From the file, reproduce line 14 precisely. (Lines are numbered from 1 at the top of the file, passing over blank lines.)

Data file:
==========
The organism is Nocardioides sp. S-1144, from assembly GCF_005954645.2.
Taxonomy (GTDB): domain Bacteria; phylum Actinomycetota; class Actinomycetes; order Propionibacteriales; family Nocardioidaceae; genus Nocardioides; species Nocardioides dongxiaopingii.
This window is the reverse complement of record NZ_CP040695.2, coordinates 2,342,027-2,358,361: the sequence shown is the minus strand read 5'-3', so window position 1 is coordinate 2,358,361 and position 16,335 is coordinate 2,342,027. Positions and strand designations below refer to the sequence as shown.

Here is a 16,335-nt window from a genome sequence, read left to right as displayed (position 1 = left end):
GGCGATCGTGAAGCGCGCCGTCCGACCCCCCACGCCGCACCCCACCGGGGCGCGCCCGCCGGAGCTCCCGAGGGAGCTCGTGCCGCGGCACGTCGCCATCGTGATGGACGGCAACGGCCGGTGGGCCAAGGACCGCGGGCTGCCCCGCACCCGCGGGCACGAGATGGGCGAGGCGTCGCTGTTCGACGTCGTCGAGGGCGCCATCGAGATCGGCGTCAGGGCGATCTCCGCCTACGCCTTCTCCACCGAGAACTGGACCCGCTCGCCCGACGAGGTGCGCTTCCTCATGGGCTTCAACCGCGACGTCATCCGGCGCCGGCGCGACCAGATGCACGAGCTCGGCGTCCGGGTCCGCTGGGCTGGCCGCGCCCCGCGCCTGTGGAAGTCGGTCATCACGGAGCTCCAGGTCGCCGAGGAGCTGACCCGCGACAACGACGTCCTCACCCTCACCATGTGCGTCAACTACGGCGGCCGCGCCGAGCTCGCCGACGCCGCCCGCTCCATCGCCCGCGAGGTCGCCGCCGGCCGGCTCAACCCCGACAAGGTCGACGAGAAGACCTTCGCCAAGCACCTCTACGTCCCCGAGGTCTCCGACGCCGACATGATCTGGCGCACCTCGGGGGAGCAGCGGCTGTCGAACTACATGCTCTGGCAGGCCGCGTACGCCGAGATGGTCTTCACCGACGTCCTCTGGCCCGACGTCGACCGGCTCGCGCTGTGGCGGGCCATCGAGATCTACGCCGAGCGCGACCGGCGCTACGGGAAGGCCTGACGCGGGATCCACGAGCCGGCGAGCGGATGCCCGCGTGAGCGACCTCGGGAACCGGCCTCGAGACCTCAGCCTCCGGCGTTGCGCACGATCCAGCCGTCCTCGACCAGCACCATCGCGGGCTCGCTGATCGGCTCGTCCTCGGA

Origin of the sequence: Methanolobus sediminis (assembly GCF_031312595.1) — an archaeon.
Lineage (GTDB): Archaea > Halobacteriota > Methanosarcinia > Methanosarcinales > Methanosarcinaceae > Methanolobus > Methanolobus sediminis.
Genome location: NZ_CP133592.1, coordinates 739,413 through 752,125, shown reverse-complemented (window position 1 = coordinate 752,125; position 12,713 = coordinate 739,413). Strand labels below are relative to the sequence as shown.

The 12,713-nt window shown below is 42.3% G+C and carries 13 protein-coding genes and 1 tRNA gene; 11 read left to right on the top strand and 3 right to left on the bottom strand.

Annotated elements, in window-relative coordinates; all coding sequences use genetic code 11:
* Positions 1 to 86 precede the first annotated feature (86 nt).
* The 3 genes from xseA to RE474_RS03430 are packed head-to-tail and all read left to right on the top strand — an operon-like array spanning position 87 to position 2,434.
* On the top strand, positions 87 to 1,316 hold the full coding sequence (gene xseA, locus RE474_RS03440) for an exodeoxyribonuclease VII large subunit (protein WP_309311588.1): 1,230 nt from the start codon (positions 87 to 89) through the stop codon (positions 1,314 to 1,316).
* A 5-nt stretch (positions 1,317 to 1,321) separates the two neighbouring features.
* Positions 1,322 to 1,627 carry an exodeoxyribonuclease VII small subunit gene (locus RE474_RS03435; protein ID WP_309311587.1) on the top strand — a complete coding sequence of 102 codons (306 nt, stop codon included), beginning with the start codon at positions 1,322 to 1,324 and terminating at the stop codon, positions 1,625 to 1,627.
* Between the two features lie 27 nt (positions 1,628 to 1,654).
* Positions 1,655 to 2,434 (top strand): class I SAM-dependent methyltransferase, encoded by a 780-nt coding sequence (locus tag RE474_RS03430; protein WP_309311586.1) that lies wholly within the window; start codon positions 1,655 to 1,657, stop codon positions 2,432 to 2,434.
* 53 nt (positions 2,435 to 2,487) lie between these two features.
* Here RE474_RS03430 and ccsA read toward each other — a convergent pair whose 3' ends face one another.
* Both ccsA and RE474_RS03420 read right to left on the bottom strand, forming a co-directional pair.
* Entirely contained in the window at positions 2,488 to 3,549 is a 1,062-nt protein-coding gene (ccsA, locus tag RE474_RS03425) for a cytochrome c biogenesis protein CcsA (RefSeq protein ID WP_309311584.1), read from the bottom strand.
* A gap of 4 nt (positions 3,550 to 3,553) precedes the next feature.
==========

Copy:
* A 5-nt stretch (positions 1,317 to 1,321) separates the two neighbouring features.